New campaign criticises ‘draconian’ measures

As home secretary Charles Clarke steps up his Asbo attack, a coalition of trade unions, charities and campaigners has come together to try to force the government to think again.

An alternative vision for education in Britain

About 250 teachers from across the education sector, representing 110 schools and colleges, met in London on Saturday of last week to discuss radical alternatives to the present education system.

All roads lead to London for 19 March protest

Stop the War groups all over the country are organising coaches to send to London for the national demonstration on 19 March. George Cottier and Michael McDonnell from Liverpool University report, "About 100 students attended a Stop the War teach-in on Wednesday of last week.


Deeper interests behind the Lebanese protests

The demonstrations calling for the withdrawal of Syrian troops from Lebanon converge on Martyrs Square in downtown Beirut. The square is better known as Solidere, after the multi-billion dollar property company partially owned by former prime minister Rafiq Hariri.

Middle East round-up

Revolt in Egypt grows against president Mubarak Last week Egyptian dictator Hosni Mubarak asked parliament to change the constitution to allow more than one candidate to stand for election as president.


A pale shadow of democracy

It’s a remarkable irony that the methods that helped bring down one empire are now being used to expand another.


Coming events

Wednesday 9 MarchVigil at parliament while the House of Lords debates conditions in Zimbabwe, 3pm-6pm. For details phone 07966 458 080 or 07960 126 028. Organised by Zimbabwe Community Campaign to Defend Asylum Seekers.

A message from Respect to lifelong Labour supporters

Many of us in Respect have, like you, always voted Labour in previous general elections. Indeed many of us come from Labour families who have voted Labour for as long as there has been a Labour Party. Some of us have held office in the Labour Party or been Labour candidates.

Italy’s Rifondazione aims at entering ‘left government’

The Rifondazione Comunista (Communist Refoundation) conference last week was an important and significant success for party leader, Fausto Bertinotti. This is the largest far left organisation in Europe — 130 foreign delegations were mixing with hundreds of Italian delegates in a snow-bound Venice.

Portuguese Left Bloc has deep roots among workers

When the results were announced the right wing prime minister complained in his resignation speech that it was not proper in a civilised country that "Trotskyists" should come within one percent of defeating the Christian Democrats.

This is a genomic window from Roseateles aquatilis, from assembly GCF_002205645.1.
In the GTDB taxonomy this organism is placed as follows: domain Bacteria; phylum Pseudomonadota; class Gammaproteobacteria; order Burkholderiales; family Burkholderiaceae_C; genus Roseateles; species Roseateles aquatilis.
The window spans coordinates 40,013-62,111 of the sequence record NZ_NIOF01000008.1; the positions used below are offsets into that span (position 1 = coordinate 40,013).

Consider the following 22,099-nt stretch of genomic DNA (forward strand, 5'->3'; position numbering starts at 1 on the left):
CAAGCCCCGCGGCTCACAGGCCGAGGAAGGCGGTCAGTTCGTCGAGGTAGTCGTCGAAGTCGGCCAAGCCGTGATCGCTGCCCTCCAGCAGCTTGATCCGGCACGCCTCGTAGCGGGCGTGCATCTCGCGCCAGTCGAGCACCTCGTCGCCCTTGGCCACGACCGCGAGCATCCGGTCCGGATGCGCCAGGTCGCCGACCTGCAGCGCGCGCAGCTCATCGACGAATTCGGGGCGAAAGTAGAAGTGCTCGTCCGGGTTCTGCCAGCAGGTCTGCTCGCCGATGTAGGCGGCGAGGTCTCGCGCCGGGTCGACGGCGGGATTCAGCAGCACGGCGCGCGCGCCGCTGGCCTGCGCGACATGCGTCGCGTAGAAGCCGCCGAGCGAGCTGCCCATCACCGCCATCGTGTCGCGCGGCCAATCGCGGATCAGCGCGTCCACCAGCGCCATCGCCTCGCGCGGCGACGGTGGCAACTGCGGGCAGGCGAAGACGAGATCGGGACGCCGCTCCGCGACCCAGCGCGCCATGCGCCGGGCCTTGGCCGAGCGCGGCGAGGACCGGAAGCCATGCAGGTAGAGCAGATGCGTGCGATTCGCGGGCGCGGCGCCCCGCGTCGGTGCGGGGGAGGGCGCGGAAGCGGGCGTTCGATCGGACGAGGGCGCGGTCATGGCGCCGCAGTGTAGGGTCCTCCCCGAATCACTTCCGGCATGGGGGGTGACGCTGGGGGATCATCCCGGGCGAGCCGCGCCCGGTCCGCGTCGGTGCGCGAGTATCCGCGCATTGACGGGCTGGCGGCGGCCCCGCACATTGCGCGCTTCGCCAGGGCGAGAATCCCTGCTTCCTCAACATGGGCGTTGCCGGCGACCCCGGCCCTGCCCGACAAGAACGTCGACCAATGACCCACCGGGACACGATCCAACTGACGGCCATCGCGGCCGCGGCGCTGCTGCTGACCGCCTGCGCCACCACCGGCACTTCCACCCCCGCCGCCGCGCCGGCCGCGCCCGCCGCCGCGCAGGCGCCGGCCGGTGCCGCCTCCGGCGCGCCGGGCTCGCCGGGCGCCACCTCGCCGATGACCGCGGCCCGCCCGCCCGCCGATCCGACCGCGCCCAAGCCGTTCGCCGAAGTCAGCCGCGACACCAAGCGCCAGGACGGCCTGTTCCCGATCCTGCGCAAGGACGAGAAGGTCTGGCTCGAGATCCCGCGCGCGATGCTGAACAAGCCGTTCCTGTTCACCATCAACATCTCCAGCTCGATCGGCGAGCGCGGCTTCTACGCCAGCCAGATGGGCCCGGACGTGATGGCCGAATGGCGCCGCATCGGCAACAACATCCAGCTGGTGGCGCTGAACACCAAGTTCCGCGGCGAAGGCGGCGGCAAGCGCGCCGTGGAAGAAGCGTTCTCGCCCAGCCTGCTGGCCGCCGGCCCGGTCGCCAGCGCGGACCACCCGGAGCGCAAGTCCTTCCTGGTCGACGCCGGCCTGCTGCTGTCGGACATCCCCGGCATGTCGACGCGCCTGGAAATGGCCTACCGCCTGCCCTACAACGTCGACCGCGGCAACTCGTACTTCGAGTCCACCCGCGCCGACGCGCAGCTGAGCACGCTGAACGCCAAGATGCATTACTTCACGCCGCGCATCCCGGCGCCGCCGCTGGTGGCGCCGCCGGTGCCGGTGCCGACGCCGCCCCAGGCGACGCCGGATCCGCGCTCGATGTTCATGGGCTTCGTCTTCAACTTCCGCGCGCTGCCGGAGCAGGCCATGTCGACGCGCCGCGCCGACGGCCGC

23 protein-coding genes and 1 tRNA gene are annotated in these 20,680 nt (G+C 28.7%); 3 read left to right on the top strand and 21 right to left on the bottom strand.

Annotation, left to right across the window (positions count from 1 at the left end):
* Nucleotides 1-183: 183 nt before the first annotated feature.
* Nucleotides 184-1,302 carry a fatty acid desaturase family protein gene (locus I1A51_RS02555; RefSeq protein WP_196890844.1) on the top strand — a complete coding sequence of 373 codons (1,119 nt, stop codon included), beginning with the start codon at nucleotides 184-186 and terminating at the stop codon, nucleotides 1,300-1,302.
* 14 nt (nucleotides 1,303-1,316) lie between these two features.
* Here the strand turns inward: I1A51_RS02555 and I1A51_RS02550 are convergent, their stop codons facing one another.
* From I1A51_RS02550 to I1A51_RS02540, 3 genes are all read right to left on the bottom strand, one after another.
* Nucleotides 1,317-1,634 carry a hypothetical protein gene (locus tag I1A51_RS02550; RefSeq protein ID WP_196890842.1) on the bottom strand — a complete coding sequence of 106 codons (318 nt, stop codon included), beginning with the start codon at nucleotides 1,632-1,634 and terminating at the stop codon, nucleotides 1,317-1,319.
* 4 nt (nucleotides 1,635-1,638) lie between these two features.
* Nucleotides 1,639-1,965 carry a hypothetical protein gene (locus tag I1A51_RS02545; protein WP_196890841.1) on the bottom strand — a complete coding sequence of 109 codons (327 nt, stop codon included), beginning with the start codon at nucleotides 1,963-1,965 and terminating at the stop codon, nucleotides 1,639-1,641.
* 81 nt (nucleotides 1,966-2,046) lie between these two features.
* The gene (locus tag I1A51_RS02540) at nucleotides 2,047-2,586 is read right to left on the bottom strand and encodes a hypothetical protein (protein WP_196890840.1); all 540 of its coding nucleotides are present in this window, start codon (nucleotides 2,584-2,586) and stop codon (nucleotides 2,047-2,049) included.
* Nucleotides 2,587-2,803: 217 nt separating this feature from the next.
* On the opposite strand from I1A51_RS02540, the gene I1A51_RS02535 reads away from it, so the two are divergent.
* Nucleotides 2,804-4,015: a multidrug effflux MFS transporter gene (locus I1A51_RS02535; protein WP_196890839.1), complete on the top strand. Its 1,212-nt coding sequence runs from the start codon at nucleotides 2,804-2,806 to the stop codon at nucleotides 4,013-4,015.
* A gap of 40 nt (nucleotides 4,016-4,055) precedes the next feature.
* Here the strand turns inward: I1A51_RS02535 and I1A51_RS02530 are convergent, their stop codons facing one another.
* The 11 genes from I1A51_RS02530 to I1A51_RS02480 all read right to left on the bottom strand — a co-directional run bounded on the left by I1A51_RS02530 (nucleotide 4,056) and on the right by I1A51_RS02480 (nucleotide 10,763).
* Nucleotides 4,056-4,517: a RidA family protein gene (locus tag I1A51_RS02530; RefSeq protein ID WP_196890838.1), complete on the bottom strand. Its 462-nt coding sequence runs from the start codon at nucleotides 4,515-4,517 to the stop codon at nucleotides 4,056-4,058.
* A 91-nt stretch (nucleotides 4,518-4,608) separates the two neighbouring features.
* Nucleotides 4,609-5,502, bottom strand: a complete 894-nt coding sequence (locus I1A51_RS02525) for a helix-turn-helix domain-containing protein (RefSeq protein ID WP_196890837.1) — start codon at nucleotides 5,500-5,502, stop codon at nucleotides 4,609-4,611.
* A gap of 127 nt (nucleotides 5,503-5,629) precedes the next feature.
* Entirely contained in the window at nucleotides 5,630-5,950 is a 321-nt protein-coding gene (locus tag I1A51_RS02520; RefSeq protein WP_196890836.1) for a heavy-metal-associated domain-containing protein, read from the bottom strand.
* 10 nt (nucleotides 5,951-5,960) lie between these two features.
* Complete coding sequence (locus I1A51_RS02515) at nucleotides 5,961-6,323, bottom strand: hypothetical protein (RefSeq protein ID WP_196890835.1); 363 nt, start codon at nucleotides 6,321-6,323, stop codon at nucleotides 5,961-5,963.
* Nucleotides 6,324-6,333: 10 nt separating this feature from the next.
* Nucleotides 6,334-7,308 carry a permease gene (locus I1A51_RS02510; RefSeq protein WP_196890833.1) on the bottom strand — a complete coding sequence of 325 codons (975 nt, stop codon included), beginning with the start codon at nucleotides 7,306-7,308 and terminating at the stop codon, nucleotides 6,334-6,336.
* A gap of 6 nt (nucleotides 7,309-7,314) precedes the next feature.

Are these uprisings genuine revolts?

THROUGHOUT THE world there are dictatorships and semi-dictatorships. In all of these you get various sections of the population who are resentful and want to fight back.


Kurt Weill’s Venus says we’re more than just consumers

One Touch of Venus tells the story of the Roman goddess of love coming to life again in 20th century New York. It is not altogether surprising that a new British production of this forgotten 1940s musical is enjoying the sort of success that it originally achieved on Broadway.

Kurt Weill, a composer who made opera democratic

Kurt Weill (1900-1950) stood squarely in the tradition of "democratic" opera — the kind that looks at the lives of ordinary people and enlists our sympathy for those who are both victims of and fighters against injustice.

Reviews in brief

Frida Kahlo photo exhibition Frida Kahlo — Portraits of an Icon is a free exhibition at the National Portrait Gallery, London, until 26 June. The 50 photographic portraits of the Mexican artist Frida Kahlo span her life, beginning with a photograph of her as a two year old and ending with the image of Kahlo on her deathbed.

Human Rights Watch film festival offers new insights

Human Rights Watch international film festival 16 to 25 March

What We Think

Giuliana Sgrena: Just imagine how the US treats Iraqis

This paper had added its name to the international appeal for the release of the Il Manifesto journalist, Giuliana Sgrena. On Saturday we shared the joy at the reports of her release. That quickly turned to shock and anger as news came of the ambush of the car taking her to Baghdad airport.

Other Categories

Turkish anti-war movement delegation in Damascus

The Turkish anti-war movement has taken a lead in protesting against the threats by Bush against Syria. I was one of a delegation of 60 trade unionists, doctors, writers, journalists and peace activists that visited Damascus last week to give solidarity and support to its people.

Socialist Worker May Day greetings

Socialist Worker will be running May Day greetings and messages again this year.

Stop the War book out on 14 March!

The definitive account of the growth of the

Forums, events and film showings